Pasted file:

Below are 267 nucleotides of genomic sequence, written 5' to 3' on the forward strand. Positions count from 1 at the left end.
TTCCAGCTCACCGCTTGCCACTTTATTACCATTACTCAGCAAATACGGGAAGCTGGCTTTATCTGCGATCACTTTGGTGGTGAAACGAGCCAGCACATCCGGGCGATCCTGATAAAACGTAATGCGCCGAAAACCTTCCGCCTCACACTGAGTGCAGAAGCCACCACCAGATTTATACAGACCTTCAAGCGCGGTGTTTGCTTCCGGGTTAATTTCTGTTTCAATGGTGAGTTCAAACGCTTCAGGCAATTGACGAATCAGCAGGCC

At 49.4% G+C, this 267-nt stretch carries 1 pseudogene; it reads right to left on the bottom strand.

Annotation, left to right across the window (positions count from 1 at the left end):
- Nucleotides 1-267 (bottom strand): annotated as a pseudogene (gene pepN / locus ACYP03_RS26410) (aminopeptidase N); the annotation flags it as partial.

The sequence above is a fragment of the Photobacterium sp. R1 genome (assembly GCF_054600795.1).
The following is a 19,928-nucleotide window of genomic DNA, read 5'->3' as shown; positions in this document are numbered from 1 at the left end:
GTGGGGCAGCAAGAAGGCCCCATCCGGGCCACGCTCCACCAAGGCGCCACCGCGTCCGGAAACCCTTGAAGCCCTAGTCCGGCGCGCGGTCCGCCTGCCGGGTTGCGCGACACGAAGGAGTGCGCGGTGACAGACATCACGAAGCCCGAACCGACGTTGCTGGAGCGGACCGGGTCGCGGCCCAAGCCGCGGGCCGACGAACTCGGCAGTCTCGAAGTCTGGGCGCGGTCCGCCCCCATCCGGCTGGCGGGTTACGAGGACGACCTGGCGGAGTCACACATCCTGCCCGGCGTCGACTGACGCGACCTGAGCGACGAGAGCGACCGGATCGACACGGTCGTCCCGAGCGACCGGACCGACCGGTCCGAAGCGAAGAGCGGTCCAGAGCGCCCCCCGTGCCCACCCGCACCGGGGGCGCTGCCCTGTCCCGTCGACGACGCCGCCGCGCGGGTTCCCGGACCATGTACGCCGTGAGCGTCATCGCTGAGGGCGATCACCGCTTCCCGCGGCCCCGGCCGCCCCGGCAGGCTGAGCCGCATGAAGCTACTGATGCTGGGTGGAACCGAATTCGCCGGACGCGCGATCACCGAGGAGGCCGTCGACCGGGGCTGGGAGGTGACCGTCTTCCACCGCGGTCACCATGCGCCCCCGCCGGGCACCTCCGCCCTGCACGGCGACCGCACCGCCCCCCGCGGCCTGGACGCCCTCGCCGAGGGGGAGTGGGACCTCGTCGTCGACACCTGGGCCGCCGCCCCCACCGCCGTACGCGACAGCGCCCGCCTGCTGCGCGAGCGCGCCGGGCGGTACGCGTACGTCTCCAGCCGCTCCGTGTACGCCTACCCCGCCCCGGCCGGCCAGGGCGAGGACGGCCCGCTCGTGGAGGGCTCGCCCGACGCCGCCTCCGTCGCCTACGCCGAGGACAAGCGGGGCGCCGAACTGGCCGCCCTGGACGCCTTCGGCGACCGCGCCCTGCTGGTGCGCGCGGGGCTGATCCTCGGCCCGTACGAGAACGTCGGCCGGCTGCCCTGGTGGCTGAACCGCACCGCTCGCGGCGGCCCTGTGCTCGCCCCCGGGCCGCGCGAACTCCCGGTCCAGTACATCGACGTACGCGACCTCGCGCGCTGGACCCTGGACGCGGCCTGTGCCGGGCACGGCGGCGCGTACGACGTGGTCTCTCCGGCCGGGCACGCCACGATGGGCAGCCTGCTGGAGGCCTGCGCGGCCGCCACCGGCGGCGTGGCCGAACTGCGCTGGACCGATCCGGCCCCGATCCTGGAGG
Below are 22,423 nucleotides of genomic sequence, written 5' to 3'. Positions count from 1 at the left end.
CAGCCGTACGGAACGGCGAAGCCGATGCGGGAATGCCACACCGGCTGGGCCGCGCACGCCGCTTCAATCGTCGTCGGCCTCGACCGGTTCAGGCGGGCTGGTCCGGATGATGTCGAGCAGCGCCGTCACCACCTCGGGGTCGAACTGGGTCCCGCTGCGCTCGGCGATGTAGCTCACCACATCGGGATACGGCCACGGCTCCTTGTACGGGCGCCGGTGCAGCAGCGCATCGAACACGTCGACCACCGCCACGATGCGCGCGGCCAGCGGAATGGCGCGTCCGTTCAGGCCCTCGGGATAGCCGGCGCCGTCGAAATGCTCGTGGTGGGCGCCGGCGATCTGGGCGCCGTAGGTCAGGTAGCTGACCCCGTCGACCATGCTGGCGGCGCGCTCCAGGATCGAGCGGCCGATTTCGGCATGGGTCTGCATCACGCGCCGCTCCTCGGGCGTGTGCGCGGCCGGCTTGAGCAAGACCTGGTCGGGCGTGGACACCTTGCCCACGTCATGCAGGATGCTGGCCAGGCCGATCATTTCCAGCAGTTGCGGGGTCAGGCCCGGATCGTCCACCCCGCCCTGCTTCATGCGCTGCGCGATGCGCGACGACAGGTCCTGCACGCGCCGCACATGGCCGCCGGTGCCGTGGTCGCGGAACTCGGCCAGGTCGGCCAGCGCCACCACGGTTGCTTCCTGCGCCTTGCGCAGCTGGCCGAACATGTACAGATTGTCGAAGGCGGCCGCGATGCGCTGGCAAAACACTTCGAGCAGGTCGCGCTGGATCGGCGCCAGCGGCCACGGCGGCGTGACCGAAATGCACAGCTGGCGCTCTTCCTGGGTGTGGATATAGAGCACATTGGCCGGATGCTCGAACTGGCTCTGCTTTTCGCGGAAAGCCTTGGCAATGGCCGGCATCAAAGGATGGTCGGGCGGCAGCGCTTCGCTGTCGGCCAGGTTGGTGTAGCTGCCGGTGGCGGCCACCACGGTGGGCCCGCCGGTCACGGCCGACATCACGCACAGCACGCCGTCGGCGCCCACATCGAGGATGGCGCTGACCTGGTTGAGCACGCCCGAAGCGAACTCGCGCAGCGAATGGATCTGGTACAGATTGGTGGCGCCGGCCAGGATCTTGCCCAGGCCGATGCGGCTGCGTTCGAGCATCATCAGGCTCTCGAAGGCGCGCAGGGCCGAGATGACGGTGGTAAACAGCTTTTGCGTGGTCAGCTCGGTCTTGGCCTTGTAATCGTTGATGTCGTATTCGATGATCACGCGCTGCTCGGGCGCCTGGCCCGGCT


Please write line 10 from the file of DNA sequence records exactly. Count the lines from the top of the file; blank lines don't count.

CAGCCGTACGGAACGGCGAAGCCGATGCGGGAATGCCACACCGGCTGGGCCGCGCACGCCGCTTCAATCGTCGTCGGCCTCGACCGGTTCAGGCGGGCTGGTCCGGATGATGTCGAGCAGCGCCGTCACCACCTCGGGGTCGAACTGGGTCCCGCTGCGCTCGGCGATGTAGCTCACCACATCGGGATACGGCCACGGCTCCTTGTACGGGCGCCGGTGCAGCAGCGCATCGAACACGTCGACCACCGCCACGATGCGCGCGGCCAGCGGAATGGCGCGTCCGTTCAGGCCCTCGGGATAGCCGGCGCCGTCGAAATGCTCGTGGTGGGCGCCGGCGATCTGGGCGCCGTAGGTCAGGTAGCTGACCCCGTCGACCATGCTGGCGGCGCGCTCCAGGATCGAGCGGCCGATTTCGGCATGGGTCTGCATCACGCGCCGCTCCTCGGGCGTGTGCGCGGCCGGCTTGAGCAAGACCTGGTCGGGCGTGGACACCTTGCCCACGTCATGCAGGATGCTGGCCAGGCCGATCATTTCCAGCAGTTGCGGGGTCAGGCCCGGATCGTCCACCCCGCCCTGCTTCATGCGCTGCGCGATGCGCGACGACAGGTCCTGCACGCGCCGCACATGGCCGCCGGTGCCGTGGTCGCGGAACTCGGCCAGGTCGGCCAGCGCCACCACGGTTGCTTCCTGCGCCTTGCGCAGCTGGCCGAACATGTACAGATTGTCGAAGGCGGCCGCGATGCGCTGGCAAAACACTTCGAGCAGGTCGCGCTGGATCGGCGCCAGCGGCCACGGCGGCGTGACCGAAATGCACAGCTGGCGCTCTTCCTGGGTGTGGATATAGAGCACATTGGCCGGATGCTCGAACTGGCTCTGCTTTTCGCGGAAAGCCTTGGCAATGGCCGGCATCAAAGGATGGTCGGGCGGCAGCGCTTCGCTGTCGGCCAGGTTGGTGTAGCTGCCGGTGGCGGCCACCACGGTGGGCCCGCCGGTCACGGCCGACATCACGCACAGCACGCCGTCGGCGCCCACATCGAGGATGGCGCTGACCTGGTTGAGCACGCCCGAAGCGAACTCGCGCAGCGAATGGATCTGGTACAGATTGGTGGCGCCGGCCAGGATCTTGCCCAGGCCGATGCGGCTGCGTTCGAGCATCATCAGGCTCTCGAAGGCGCGCAGGGCCGAGATGACGGTGGTAAACAGCTTTTGCGTGGTCAGCTCGGTCTTGGCCTTGTAATCGTTGATGTCGTATTCGATGATCACGCGCTGCTCGGGCGCCTGGCCCGGCT